Order recalling potentially infringing goods requires extra burden of proof

United States of America
In Marlyn Nutraceuticals Inc v Mucos Pharma GmbH & Co (Case 08-15101, July 2 2009), the US Court of Appeals for the Ninth Circuit has affirmed the issuance of a preliminary injunction that halted the defendant’s sale of a dietary supplement bearing the plaintiff’s trademark, but vacated the district court's decision insofar as it required product recall and restitution.

Mucos Pharma GmbH & Co developed a dietary supplement under the trademark WOBENZYM. Marlyn Nutraceuticals Inc exclusively distributed and sold the product in the United States. The parties entered into an agreement whereby Marlyn would have the exclusive right to manufacture and sell Wobenzym in the United States if Mucos ceased producing it. In 2006 Marlyn believed that Mucos had ceased producing Wobenzym because the product delivered in fulfilment of Marlyn’s purchase orders contained a different amount of active ingredients than as listed on the label. In 2007 Marlyn began to manufacture and sell Wobenzym in the United States. 

Mucos filed an action for trademark infringement and requested a preliminary injunction to stop Marlyn from selling the product under the WOBENZYM mark. Mucos argued that Marlyn’s formula differed from that of Mucos, thereby causing consumer confusion. The district court granted Mucos’s request for a preliminary injunction and ordered Marlyn to:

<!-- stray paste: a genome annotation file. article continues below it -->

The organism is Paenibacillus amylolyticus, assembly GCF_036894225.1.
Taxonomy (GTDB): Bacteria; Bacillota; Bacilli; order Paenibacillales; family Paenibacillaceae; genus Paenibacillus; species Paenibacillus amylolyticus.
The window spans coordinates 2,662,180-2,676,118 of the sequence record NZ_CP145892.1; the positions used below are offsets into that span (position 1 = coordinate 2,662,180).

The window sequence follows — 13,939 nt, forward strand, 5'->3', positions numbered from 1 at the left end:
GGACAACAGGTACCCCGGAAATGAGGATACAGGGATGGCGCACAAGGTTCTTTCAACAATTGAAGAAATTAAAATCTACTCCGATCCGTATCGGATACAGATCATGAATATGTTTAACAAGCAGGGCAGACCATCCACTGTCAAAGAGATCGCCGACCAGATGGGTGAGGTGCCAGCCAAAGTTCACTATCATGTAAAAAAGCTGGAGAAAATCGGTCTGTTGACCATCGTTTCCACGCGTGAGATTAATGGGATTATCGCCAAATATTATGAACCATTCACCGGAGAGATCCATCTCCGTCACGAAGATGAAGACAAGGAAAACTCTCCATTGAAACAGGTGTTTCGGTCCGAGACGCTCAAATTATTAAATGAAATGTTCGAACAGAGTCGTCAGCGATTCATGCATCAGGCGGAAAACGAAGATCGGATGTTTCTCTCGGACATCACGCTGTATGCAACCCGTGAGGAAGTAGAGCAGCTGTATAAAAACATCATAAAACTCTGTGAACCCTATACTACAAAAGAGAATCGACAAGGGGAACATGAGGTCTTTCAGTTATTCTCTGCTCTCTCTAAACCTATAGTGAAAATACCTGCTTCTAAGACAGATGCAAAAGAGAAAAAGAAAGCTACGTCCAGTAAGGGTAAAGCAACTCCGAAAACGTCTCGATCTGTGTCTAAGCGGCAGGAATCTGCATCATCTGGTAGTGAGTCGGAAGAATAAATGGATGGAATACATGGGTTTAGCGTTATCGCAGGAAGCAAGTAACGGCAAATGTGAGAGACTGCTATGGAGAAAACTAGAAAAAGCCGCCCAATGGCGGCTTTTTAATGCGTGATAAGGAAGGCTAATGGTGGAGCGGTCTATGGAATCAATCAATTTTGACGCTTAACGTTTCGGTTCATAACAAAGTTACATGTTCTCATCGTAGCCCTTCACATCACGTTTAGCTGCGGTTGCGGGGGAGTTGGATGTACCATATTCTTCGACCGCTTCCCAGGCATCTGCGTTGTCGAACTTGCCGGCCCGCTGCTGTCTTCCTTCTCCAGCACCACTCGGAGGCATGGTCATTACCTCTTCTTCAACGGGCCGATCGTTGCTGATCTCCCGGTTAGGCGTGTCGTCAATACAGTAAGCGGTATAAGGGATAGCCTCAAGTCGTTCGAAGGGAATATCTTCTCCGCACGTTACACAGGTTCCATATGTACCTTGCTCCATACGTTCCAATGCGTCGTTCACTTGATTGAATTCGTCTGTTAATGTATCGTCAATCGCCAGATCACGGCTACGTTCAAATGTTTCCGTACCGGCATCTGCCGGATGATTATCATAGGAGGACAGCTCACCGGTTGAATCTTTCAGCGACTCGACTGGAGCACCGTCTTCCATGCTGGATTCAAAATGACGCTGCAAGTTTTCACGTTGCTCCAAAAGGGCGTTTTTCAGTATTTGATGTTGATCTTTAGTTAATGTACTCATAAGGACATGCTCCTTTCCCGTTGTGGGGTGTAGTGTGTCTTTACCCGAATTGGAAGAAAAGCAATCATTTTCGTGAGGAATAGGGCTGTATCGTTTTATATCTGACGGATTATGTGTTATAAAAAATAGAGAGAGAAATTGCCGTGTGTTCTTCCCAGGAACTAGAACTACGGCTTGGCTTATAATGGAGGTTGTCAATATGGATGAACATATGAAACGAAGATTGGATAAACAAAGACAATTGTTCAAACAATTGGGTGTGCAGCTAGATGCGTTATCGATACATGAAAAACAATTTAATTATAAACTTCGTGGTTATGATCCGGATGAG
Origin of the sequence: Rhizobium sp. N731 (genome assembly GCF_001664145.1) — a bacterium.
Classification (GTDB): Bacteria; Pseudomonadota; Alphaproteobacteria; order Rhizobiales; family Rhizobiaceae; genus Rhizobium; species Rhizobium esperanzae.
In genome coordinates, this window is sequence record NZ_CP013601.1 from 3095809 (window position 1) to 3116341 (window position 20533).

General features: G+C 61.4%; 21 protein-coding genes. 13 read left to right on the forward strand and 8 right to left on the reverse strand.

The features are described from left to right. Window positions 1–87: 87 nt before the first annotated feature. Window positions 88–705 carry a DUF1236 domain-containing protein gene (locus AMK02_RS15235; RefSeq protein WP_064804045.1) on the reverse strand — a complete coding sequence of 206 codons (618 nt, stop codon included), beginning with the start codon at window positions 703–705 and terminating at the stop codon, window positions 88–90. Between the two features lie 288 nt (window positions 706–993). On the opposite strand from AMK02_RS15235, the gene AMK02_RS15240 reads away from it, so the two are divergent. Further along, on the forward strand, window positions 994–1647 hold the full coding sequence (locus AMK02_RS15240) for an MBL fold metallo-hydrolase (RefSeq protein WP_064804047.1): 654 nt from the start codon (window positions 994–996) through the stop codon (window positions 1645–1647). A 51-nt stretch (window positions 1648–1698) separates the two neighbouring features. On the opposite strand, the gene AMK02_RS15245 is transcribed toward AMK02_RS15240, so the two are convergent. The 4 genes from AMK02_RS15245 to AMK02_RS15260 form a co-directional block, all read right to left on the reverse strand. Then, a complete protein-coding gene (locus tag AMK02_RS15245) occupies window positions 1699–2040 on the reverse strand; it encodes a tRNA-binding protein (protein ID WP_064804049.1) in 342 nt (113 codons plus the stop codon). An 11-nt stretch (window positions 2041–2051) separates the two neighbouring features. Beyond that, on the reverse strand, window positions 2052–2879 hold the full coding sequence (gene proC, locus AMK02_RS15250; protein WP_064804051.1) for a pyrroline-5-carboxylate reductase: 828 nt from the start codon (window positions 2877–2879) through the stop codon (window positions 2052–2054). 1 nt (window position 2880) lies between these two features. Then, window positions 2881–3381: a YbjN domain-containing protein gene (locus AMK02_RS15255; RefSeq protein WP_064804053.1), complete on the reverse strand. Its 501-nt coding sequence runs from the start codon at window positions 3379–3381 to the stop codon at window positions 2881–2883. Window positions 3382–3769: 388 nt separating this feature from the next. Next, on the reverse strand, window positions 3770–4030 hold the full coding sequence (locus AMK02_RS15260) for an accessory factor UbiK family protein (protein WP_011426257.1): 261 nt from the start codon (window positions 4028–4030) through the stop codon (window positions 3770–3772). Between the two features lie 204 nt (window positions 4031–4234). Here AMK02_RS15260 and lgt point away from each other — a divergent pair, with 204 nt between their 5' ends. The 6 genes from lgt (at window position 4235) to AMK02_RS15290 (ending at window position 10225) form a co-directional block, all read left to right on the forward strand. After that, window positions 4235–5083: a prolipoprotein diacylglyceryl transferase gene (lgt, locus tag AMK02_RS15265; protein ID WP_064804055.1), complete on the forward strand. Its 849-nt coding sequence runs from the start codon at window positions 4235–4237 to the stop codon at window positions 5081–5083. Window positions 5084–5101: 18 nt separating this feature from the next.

• halt its sales of the product;
  • recall the products that it had already sold; and
  • provide restitution to consumers who had purchased Marlyn’s Wobenzym. 
Marlyn appealed.

The Ninth Circuit affirmed the district court’s decision to issue a preliminary injunction against Marlyn, yet vacated the order because of its scope. Adopting Third Circuit precedent, the court held that a party seeking product recall through a preliminary injunction must satisfy the traditional preliminary injunction test and establish the following three factors: 
  • the defendant’s infringement was wilful or intentional;
  • the risk of confusion to the public and injury to the trademark owner is greater than the burden of the product recall to the defendant; and
  • the defendant’s infringing activity caused substantial risk of danger to the public.
While the district court did not analyze all three additional factors, it based its recall order in part on substantial risk of danger to the public, finding that Marlyn’s product would create a public health hazard if it remained on the market. Finding no evidence in the record to support the existence of a public health risk, the Ninth Circuit vacated the district court’s recall and restitution order, remanding the issue for further consideration.

The Ninth Circuit rejected Marlyn’s defence that Mucos ceased production of Wobenzym, finding that the changes in the product formula were insignificant and that “trademark owners are permitted to make small changes to their products without abandoning their marks”.

Elisabeth Malis, McDermott Will & Emery LLP, Los Angeles

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